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Strike action set to continue

District schools closed and ran with reduced classes last Thursday so striking teachers could take part in a stop work action rally in Melbourne.

RUTH CLAYTON February 20, 2013 4:38am

Rochester Secondary College teacher and the school's AEU representative Geoff Pymer at the AEU's stop-work rally on Thursday.


District teachers are expected to be among thousands of Victorian teachers to take part in half-day rolling stoppages next term.

Victorian teachers voted to undertake the half-day stoppages at the Australian Education Union stop work action meeting in Melbourne last Thursday.

Up to 30,000 Victorian teachers walked off the job for the day as part of the AEU Keep the Promise campaign, which, according to the AEU, is aimed to keep Victorian Premier Ted Baillieu accountable for his pledge to make Victoria’s teachers the highest paid in the country.

The union is demanding better wages, better working conditions, reasonable class sizes and non-performance-based pay.

Across the district, Rochester Primary School and Nanneella Estate Primary School cancelled all classes on Thursday.

Rochester Secondary College and Lockington Primary School ran with reduced classes.

Rochester Secondary College teacher and the school’s AEU representative Geoff Pymer said there was an amazing turn-out to the meeting at Hisense Arena, which he estimated saw between 12,000 and 13,000 teachers gathered.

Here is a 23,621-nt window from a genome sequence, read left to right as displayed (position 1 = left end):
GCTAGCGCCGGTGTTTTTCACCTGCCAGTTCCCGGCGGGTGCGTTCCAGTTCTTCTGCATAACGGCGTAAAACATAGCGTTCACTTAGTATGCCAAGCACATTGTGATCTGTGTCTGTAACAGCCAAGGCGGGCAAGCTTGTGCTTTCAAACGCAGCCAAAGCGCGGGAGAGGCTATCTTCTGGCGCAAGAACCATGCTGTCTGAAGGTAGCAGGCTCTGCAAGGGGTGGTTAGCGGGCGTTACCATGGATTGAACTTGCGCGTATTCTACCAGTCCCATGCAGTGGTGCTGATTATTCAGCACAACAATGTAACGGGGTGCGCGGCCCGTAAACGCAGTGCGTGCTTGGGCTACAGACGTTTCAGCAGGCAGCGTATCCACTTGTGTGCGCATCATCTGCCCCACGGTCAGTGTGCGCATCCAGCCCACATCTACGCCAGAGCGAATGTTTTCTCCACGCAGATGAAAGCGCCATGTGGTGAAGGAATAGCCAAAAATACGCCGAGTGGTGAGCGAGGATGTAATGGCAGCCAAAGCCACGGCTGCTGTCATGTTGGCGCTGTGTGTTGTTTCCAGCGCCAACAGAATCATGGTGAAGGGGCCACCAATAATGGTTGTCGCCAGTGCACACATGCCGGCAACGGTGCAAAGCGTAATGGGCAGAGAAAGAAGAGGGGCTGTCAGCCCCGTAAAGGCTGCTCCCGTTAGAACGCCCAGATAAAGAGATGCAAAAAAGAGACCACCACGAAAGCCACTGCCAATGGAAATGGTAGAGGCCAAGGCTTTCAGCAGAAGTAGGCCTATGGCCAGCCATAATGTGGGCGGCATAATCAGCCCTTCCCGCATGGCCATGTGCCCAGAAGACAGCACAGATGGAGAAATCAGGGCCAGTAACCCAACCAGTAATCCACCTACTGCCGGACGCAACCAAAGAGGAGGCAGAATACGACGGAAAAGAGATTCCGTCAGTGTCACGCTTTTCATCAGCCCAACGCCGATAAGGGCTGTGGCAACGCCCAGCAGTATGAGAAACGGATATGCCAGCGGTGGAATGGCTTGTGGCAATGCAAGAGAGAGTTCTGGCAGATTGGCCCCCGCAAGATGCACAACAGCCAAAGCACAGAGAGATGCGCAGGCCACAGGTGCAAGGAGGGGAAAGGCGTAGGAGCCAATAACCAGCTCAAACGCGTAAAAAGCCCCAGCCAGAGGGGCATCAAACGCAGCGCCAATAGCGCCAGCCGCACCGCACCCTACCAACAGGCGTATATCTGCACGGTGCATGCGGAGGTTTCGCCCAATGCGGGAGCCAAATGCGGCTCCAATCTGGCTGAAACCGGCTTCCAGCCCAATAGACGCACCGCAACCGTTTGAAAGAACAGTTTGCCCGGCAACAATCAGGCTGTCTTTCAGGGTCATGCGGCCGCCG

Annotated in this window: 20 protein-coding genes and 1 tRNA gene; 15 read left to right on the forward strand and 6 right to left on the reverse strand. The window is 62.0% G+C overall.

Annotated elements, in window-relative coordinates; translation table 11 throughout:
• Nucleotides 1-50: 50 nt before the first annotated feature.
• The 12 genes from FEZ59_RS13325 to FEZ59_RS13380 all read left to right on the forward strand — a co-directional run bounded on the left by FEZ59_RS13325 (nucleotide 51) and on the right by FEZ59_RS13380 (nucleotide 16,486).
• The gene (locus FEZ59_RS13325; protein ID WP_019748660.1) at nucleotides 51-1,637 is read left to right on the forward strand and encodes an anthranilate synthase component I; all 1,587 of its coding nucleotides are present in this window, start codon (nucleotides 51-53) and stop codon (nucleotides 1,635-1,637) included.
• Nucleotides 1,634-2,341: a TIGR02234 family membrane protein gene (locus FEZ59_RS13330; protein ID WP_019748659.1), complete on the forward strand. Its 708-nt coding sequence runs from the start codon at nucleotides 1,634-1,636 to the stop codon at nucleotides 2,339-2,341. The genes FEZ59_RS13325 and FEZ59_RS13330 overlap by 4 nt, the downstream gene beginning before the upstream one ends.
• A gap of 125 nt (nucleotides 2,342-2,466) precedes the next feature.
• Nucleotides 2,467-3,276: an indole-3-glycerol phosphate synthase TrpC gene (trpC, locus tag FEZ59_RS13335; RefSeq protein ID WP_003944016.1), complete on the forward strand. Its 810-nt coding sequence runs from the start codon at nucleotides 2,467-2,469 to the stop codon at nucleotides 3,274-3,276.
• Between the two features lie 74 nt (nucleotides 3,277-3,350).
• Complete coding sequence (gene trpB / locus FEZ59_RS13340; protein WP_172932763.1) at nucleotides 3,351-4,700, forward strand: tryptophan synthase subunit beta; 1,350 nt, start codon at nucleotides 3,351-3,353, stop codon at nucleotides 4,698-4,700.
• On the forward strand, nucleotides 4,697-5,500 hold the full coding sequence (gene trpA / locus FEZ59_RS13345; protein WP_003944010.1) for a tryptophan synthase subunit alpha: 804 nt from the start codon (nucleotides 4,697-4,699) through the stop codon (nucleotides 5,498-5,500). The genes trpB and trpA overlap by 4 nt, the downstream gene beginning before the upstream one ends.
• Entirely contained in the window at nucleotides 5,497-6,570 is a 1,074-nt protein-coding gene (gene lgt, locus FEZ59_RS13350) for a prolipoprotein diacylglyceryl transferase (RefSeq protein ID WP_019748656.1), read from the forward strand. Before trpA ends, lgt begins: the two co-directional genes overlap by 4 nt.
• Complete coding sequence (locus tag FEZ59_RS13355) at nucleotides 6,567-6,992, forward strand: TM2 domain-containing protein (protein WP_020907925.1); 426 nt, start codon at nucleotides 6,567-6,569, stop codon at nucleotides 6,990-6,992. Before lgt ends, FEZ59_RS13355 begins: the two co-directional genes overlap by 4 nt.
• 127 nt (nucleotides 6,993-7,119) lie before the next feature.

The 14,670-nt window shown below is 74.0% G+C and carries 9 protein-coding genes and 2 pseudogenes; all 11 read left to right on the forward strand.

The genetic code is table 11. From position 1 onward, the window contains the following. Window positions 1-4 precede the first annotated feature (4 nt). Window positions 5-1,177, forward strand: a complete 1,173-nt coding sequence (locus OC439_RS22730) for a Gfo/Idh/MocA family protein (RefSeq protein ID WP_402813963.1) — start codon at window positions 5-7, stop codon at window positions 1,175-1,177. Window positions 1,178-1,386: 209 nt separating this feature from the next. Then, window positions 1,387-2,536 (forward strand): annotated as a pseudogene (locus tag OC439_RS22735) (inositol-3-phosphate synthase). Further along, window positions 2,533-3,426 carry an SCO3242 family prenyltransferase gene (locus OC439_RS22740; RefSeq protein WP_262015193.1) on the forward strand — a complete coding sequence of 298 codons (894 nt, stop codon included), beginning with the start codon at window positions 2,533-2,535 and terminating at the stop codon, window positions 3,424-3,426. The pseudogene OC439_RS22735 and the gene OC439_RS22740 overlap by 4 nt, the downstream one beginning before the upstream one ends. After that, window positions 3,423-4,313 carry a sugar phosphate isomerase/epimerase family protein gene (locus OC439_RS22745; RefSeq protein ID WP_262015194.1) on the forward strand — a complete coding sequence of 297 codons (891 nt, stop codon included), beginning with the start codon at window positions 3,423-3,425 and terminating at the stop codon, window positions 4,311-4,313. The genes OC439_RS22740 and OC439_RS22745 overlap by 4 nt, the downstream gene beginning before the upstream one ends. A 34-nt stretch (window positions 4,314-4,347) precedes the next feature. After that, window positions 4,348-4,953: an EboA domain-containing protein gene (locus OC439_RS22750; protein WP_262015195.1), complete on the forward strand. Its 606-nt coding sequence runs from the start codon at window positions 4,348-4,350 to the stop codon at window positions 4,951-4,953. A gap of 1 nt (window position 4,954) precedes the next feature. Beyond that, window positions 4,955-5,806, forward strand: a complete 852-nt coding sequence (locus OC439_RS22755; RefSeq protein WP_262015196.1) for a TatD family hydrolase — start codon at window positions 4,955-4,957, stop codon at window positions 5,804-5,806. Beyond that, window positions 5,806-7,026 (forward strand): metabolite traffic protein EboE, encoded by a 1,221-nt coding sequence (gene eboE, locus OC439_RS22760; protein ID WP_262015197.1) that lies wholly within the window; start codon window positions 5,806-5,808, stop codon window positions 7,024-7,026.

He said thousands more joined for the rally to Parliament House.

AEU members voted at the meeting to continue to implement their 38-hour campaign, which bans activities which require them to work unpaid hours, such as at school camps, excursions or report writing.

Members voted against undertaking a two-day stop work action.

‘‘The basic mood of the meeting and most people who were there was the intransigence of the government in the bargaining position, which has not changed from the original (pay) offer two years ago,’’ Mr Pymer said.

‘‘A 2.5 per cent pay rise is less than the CPI (consumer price index).

‘‘The government needs to understand what negotiations (are) and not just restate the same case over and over.”

Mr Pymer said the AEU was against the government’s insistence of performance pay.

‘‘(Performance pay) is totally unacceptable to the AEU, because of its destructive potential to the co-operative environment within schools,” he said.

He said another issue was the high number of contract teachers in Victoria, who had no job security or promise of ongoing employment.

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